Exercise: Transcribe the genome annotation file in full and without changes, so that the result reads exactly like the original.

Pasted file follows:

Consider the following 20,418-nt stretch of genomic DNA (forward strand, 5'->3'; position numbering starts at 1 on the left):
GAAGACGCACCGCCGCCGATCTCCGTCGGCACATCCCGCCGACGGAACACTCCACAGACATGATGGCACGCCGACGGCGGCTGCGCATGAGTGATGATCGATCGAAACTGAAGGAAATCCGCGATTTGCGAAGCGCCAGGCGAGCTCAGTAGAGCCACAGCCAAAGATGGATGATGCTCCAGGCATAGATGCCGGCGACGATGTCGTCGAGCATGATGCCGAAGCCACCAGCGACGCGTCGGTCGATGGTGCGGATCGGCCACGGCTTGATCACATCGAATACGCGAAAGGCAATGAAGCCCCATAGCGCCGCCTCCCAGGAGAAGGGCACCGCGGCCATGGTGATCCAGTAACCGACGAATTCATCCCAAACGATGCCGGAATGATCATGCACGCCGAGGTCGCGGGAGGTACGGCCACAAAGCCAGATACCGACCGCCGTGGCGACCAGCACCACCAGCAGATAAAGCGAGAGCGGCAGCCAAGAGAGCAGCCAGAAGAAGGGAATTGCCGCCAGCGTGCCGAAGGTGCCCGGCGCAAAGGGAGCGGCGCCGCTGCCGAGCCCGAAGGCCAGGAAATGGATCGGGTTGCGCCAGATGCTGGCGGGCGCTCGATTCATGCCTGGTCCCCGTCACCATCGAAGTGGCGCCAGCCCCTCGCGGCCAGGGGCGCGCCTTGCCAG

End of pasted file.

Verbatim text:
Consider the following 20,418-nt stretch of genomic DNA (forward strand, 5'->3'; position numbering starts at 1 on the left):
GAAGACGCACCGCCGCCGATCTCCGTCGGCACATCCCGCCGACGGAACACTCCACAGACATGATGGCACGCCGACGGCGGCTGCGCATGAGTGATGATCGATCGAAACTGAAGGAAATCCGCGATTTGCGAAGCGCCAGGCGAGCTCAGTAGAGCCACAGCCAAAGATGGATGATGCTCCAGGCATAGATGCCGGCGACGATGTCGTCGAGCATGATGCCGAAGCCACCAGCGACGCGTCGGTCGATGGTGCGGATCGGCCACGGCTTGATCACATCGAATACGCGAAAGGCAATGAAGCCCCATAGCGCCGCCTCCCAGGAGAAGGGCACCGCGGCCATGGTGATCCAGTAACCGACGAATTCATCCCAAACGATGCCGGAATGATCATGCACGCCGAGGTCGCGGGAGGTACGGCCACAAAGCCAGATACCGACCGCCGTGGCGACCAGCACCACCAGCAGATAAAGCGAGAGCGGCAGCCAAGAGAGCAGCCAGAAGAAGGGAATTGCCGCCAGCGTGCCGAAGGTGCCCGGCGCAAAGGGAGCGGCGCCGCTGCCGAGCCCGAAGGCCAGGAAATGGATCGGGTTGCGCCAGATGCTGGCGGGCGCTCGATTCATGCCTGGTCCCCGTCACCATCGAAGTGGCGCCAGCCCCTCGCGGCCAGGGGCGCGCCTTGCCAG